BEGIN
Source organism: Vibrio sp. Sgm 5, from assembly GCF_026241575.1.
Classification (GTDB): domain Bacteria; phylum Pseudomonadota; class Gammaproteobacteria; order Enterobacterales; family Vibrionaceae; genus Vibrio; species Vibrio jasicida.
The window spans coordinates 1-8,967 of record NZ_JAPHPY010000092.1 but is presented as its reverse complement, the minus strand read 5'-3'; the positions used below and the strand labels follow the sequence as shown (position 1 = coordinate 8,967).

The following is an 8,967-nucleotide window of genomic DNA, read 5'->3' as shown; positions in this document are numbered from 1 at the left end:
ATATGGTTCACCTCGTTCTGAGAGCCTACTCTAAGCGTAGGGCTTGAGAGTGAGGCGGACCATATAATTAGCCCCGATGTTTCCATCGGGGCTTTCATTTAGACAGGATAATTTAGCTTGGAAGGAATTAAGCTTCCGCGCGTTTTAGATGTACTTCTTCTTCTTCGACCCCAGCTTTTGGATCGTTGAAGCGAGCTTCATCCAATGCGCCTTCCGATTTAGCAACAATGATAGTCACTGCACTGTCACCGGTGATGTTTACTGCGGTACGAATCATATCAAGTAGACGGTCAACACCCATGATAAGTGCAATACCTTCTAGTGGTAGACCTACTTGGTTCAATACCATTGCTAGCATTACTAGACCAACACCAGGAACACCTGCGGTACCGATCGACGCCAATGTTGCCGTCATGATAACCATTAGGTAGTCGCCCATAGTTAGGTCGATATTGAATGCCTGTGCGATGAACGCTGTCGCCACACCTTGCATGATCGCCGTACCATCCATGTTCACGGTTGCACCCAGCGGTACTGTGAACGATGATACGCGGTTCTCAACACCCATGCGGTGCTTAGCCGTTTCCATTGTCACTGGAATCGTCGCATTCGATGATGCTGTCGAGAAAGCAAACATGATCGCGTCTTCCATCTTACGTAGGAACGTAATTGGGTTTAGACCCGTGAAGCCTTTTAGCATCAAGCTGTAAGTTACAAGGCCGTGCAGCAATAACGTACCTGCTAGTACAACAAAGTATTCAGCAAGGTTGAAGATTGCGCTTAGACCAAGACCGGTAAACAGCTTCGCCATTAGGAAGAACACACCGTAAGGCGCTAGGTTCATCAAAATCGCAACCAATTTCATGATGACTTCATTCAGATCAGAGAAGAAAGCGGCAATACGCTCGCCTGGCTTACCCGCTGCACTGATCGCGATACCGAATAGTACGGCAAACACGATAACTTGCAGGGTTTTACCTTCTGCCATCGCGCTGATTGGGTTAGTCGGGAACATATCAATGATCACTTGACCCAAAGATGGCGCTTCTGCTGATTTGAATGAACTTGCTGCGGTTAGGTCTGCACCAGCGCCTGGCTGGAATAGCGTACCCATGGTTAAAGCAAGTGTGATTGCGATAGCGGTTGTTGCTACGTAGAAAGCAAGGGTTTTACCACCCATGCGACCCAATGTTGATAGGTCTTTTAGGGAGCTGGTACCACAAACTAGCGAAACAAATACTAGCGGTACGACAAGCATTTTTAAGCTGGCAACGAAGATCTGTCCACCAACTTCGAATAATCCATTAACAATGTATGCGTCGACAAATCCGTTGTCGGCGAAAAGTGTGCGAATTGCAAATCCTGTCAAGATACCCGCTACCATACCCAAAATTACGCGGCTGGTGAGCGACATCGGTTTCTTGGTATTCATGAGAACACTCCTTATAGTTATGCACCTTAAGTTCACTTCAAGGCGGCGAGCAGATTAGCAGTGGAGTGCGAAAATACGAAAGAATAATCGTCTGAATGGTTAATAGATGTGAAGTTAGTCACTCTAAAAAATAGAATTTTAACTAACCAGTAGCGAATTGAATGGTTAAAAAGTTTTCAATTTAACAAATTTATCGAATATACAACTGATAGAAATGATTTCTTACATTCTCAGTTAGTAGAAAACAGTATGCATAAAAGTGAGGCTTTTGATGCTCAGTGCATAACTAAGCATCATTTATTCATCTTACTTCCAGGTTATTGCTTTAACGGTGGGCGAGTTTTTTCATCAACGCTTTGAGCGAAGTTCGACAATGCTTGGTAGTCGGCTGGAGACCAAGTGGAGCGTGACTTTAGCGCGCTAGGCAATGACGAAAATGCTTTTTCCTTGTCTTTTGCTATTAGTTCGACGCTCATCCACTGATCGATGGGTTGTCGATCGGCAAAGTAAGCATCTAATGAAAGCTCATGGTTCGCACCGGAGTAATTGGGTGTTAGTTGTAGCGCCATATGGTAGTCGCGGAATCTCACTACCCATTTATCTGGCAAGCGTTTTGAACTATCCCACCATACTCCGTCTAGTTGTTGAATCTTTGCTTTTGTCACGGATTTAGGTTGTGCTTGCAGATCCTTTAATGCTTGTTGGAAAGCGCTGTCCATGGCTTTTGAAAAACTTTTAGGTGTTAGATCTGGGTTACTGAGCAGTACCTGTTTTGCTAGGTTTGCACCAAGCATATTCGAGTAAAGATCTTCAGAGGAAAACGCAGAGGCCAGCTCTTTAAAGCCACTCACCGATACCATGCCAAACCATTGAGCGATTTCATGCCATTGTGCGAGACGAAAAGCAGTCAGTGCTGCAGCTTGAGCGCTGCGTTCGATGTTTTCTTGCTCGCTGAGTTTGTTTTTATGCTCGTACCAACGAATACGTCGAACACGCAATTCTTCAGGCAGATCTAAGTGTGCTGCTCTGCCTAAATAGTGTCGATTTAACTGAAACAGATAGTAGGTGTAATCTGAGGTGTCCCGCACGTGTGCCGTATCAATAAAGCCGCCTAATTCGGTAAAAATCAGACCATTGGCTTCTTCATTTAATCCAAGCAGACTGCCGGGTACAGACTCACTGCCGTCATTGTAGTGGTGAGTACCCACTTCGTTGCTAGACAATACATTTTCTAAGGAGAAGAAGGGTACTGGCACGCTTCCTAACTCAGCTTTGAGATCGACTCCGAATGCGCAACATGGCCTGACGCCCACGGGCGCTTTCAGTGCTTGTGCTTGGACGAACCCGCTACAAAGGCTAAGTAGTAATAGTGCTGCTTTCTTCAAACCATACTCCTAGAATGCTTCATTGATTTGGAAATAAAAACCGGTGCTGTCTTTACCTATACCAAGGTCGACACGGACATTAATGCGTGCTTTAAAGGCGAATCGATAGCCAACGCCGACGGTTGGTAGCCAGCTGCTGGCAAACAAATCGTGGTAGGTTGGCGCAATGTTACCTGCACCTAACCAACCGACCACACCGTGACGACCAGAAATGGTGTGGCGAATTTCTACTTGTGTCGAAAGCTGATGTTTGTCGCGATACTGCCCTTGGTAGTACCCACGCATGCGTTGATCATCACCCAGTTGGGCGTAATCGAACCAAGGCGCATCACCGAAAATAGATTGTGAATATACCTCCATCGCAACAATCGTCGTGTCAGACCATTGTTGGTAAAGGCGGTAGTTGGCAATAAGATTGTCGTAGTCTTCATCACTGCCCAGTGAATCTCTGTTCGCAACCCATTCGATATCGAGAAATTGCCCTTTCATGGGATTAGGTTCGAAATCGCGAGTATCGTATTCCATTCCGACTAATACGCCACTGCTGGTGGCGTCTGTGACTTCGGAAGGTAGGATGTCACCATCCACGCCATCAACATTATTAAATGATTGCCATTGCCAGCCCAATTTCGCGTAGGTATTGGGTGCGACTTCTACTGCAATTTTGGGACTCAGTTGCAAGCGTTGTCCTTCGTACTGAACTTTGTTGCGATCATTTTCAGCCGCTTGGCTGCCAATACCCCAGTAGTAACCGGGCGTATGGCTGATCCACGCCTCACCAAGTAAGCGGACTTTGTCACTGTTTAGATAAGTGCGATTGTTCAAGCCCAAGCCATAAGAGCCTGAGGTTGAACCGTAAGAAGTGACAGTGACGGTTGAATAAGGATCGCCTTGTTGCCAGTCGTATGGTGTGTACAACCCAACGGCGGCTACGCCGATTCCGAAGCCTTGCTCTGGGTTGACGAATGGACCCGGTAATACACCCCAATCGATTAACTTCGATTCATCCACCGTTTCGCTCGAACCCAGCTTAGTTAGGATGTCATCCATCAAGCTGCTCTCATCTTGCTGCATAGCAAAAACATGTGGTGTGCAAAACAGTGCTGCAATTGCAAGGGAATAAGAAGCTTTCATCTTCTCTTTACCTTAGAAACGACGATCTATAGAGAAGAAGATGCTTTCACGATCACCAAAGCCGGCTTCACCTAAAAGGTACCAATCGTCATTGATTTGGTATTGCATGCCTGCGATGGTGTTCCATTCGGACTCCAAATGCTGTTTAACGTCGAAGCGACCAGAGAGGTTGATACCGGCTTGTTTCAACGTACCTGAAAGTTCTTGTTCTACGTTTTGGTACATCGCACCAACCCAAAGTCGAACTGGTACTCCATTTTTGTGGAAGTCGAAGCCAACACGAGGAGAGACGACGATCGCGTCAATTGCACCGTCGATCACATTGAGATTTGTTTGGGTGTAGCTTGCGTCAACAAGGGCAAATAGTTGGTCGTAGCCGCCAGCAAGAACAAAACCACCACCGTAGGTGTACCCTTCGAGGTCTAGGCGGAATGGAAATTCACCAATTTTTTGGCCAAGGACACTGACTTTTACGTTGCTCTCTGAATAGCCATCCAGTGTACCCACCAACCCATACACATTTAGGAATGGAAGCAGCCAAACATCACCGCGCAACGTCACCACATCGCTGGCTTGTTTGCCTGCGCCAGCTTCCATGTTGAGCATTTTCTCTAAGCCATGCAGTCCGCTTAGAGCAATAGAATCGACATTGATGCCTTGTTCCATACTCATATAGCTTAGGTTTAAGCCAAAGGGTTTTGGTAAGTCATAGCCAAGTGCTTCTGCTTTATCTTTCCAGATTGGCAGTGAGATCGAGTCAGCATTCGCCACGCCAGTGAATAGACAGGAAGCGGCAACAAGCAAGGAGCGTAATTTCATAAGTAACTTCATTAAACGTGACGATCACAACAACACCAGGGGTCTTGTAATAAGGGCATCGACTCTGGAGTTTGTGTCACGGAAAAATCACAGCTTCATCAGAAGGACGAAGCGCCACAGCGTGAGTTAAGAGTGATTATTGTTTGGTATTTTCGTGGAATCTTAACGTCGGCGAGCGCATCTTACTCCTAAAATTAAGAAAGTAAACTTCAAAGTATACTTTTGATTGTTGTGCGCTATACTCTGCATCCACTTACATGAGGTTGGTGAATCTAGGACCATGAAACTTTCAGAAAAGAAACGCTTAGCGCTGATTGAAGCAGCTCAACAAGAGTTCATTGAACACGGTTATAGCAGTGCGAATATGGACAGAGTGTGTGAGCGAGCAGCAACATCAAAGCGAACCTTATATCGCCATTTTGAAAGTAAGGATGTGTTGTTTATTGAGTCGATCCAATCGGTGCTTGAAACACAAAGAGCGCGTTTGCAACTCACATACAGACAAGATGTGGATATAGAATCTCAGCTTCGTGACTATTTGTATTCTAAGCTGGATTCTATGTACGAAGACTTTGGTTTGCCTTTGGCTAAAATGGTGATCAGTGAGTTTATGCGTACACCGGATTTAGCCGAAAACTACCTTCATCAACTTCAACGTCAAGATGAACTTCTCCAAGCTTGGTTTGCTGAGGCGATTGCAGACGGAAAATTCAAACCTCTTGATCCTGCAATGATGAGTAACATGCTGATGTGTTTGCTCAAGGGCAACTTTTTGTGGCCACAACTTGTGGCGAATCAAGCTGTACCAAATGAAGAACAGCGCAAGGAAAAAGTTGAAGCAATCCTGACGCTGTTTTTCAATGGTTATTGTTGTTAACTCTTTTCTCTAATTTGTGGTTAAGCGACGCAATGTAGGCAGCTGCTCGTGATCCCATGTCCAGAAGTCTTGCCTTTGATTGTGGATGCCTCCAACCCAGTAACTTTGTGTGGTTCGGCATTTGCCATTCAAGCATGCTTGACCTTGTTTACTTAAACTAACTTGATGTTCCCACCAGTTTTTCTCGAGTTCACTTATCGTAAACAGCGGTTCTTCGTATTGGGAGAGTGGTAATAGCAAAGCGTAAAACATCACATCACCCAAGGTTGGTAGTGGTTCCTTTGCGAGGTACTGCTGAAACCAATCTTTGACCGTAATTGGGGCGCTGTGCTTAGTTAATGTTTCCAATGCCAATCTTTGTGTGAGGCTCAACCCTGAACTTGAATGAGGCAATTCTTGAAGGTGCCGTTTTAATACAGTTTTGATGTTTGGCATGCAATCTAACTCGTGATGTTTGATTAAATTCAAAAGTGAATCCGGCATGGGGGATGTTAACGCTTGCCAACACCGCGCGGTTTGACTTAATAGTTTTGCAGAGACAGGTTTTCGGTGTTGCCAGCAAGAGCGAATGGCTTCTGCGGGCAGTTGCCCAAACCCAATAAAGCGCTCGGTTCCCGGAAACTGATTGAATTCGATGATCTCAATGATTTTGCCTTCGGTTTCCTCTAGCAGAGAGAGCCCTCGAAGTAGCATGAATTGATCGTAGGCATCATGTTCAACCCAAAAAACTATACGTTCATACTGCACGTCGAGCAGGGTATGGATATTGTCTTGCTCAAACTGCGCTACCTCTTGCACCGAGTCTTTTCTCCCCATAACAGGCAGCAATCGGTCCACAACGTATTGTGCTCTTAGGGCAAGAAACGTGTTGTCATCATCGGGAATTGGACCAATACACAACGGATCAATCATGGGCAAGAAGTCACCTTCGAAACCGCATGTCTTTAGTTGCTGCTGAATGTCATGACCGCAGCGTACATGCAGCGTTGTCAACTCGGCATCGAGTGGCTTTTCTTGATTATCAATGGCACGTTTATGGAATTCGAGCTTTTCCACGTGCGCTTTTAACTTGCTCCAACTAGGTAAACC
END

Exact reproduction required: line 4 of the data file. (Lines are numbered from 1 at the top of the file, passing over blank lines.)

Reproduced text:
The following is an 8,967-nucleotide window of genomic DNA, read 5'->3' as shown; positions in this document are numbered from 1 at the left end: